At the rising of the Court today, the Judges conferred upon the question whether the Jury list for 1833 would serve for 1834, & adverting to the 12th Section of 2 Wm 4. No 3. they thought that though the lists were to be made out de anno in annum, yet they [p. 26] were of opinion that as it was enacted that the lists for the current year were to be the list of jurors until the list for the next year was transcribed, the list of the last year, would in the terms, though not in the spirit of the act, be sufficient until a fresh list was made out.  They however, thought it safest to recommended [sic] the correction of the defect, by applying to the local legislature.


Forbes C.J. to Governor Bourke, 1 March 1835

Source: Chief Justice's Letter Book, 1824 - 1835, State Records of New South Wales, 4/6651


[p. 374] It having been this day brought under the judicial notice of the Judges of the Supreme Court, that the necessary jury lists for the current year, have not been prepared for Sydney according to the provision of the Act of the Governor and Council 2. Will. 4. No 3, and a question having been made, whether juries impannelled out of the lists for the last years were legally qualified to serve on the tried of issues, in the present year, their Honors have felt that the subject is of sufficient importance to require the early consideration of your Excellency, and have requested me to address your excellency upon it.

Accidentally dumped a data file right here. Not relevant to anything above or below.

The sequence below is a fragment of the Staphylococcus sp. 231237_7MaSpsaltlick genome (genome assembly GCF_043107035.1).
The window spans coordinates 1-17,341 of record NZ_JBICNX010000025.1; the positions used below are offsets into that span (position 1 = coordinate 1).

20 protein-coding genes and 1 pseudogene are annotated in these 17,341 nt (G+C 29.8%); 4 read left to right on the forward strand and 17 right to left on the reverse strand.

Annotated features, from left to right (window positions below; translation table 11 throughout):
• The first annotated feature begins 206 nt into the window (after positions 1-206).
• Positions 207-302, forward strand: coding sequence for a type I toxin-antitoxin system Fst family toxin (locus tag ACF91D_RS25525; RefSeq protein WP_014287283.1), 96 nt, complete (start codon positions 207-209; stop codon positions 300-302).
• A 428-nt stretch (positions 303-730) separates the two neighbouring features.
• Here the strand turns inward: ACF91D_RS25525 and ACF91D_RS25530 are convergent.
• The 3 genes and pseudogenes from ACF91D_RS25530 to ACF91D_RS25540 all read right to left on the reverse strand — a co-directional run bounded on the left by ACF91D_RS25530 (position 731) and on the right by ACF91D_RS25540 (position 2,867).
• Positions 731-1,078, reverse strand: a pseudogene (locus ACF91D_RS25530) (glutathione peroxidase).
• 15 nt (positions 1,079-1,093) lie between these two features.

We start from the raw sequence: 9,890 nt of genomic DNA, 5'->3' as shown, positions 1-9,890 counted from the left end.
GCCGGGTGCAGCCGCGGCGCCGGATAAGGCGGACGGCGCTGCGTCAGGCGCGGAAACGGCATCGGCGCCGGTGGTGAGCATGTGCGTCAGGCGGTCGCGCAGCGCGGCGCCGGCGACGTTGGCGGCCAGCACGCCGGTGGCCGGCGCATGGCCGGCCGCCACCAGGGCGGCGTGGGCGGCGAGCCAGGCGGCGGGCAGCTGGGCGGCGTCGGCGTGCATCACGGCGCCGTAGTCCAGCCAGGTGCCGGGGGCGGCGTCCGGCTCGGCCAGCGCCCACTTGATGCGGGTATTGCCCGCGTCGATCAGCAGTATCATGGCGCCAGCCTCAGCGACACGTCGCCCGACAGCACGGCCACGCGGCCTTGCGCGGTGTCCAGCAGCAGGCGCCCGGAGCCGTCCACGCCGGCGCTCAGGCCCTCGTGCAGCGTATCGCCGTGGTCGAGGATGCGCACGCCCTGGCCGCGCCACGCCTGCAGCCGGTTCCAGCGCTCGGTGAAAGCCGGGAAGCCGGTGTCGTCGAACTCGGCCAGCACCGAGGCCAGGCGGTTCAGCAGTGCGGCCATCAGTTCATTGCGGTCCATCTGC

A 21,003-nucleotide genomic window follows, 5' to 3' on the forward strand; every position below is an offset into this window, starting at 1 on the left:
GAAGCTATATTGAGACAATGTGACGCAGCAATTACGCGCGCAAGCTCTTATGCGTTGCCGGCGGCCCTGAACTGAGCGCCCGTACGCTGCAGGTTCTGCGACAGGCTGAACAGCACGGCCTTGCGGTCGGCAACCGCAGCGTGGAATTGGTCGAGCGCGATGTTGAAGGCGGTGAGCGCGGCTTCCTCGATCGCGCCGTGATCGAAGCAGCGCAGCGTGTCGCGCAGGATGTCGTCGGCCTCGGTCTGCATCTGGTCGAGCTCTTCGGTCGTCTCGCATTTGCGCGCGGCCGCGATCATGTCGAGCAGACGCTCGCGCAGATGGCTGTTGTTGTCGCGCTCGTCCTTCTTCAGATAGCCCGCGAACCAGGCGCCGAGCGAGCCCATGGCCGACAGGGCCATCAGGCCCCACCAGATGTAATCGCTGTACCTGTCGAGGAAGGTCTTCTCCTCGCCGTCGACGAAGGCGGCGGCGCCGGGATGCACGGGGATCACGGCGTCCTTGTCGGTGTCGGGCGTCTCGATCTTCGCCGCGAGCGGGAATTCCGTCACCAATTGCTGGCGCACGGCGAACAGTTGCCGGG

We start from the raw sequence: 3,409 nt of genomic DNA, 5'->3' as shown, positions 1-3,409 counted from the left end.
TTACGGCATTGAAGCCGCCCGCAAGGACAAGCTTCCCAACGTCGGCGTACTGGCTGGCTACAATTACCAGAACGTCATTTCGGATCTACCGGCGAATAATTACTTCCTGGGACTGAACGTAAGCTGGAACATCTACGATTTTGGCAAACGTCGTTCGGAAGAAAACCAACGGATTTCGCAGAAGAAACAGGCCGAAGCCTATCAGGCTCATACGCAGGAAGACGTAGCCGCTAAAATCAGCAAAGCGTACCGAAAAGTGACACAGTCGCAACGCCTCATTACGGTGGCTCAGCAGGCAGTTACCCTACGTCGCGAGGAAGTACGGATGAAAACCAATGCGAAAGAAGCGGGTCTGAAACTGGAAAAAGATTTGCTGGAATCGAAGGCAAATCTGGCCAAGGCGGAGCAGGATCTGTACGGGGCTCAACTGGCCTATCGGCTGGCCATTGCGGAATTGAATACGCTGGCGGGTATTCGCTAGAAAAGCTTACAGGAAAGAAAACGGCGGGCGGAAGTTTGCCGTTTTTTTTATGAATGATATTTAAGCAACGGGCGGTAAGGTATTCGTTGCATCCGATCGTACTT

I have the honor to state that by the provisions of the Act referred to[ 2] the Superintendents of Sydney are required to cause proper jury lists to be prepared for the currant year, in the first week of January in each year,[ 3] and the Petty Sessions are required to settle them in the third week of the same month, and it is expressly provided that[ 4] ``the lists so settled, shall continue in force for the current year. [pg 375] The Act further provides that the lists so settled shall be transmitted to the Sheriff, and shall be, by him, transcribed in a book to be called the ``Jurors Book": and that the said Jurors Book shall continue in force for the current year, and until the jury lists for the year next ensuing, shall be transcribed by the Sheriff into the juror's Book" -

Although it may be held, under the latter words of the Act of the Governor and Council, that the jurors' Book for the last year is in force until the new Jurors' Book is made up for the present year, yet it is a question upon which doubts have been raised, and of which different opinions may be entertained - We have therefore thought it of sufficient importance to require the interposition of the legislature, as well to remove all doubts as to provide regular juries for the current year -

Should your Excellency entertain a similar view of the subject, we have the honor to suggest the following head for a short bill, to be laid as early as may be practicable, before the Legislature Council.

1. The Act should recite that doubts had been entertained, and should declare the old jury lists and jurors Book to be, and to have been, in force until the new lists and new jurors book shall be respectively settled and transcribed.

2.  The times should be enlarged for preparing and settling the new lists for the current year, and transcribing them in the Jurors' book.

3. The new list and jurors' Book as soon as completed respectively, should take effect in like manner as they had been settled and transcribed at the time directed by the first mentioned Act of the Governor and Council.



[ 1] Rule Refused.

[ 2] Marginal note in manuscript: sect. 6.

[ 3] Marginal note in manuscript: sect. 8.

[ 4] Marginal note in manuscript: sect. 9.

Published by the Division of Law, Macquarie University